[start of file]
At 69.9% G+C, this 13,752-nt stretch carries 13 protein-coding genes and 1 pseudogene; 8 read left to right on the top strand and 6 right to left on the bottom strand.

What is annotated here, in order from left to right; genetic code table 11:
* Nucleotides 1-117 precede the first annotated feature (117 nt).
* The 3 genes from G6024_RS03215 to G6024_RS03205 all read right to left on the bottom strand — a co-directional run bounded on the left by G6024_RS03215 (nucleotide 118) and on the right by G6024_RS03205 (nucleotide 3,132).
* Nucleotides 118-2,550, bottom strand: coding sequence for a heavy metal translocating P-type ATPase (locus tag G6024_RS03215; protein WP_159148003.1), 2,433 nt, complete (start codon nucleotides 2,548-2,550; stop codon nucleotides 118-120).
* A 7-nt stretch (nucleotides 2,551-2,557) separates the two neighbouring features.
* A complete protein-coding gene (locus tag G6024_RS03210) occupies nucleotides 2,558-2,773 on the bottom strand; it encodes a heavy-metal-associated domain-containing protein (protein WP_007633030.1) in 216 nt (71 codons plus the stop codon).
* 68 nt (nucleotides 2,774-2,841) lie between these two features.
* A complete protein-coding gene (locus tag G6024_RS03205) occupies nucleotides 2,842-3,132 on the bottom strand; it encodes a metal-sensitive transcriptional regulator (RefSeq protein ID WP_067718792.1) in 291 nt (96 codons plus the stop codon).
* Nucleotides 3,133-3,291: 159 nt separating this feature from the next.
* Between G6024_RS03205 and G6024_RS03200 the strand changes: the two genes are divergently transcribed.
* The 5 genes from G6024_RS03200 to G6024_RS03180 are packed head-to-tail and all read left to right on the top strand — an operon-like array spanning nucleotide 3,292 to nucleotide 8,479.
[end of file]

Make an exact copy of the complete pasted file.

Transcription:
At 69.9% G+C, this 13,752-nt stretch carries 13 protein-coding genes and 1 pseudogene; 8 read left to right on the top strand and 6 right to left on the bottom strand.

What is annotated here, in order from left to right; genetic code table 11:
* Nucleotides 1-117 precede the first annotated feature (117 nt).
* The 3 genes from G6024_RS03215 to G6024_RS03205 all read right to left on the bottom strand — a co-directional run bounded on the left by G6024_RS03215 (nucleotide 118) and on the right by G6024_RS03205 (nucleotide 3,132).
* Nucleotides 118-2,550, bottom strand: coding sequence for a heavy metal translocating P-type ATPase (locus tag G6024_RS03215; protein WP_159148003.1), 2,433 nt, complete (start codon nucleotides 2,548-2,550; stop codon nucleotides 118-120).
* A 7-nt stretch (nucleotides 2,551-2,557) separates the two neighbouring features.
* A complete protein-coding gene (locus tag G6024_RS03210) occupies nucleotides 2,558-2,773 on the bottom strand; it encodes a heavy-metal-associated domain-containing protein (protein WP_007633030.1) in 216 nt (71 codons plus the stop codon).
* 68 nt (nucleotides 2,774-2,841) lie between these two features.
* A complete protein-coding gene (locus tag G6024_RS03205) occupies nucleotides 2,842-3,132 on the bottom strand; it encodes a metal-sensitive transcriptional regulator (RefSeq protein ID WP_067718792.1) in 291 nt (96 codons plus the stop codon).
* Nucleotides 3,133-3,291: 159 nt separating this feature from the next.
* Between G6024_RS03205 and G6024_RS03200 the strand changes: the two genes are divergently transcribed.
* The 5 genes from G6024_RS03200 to G6024_RS03180 are packed head-to-tail and all read left to right on the top strand — an operon-like array spanning nucleotide 3,292 to nucleotide 8,479.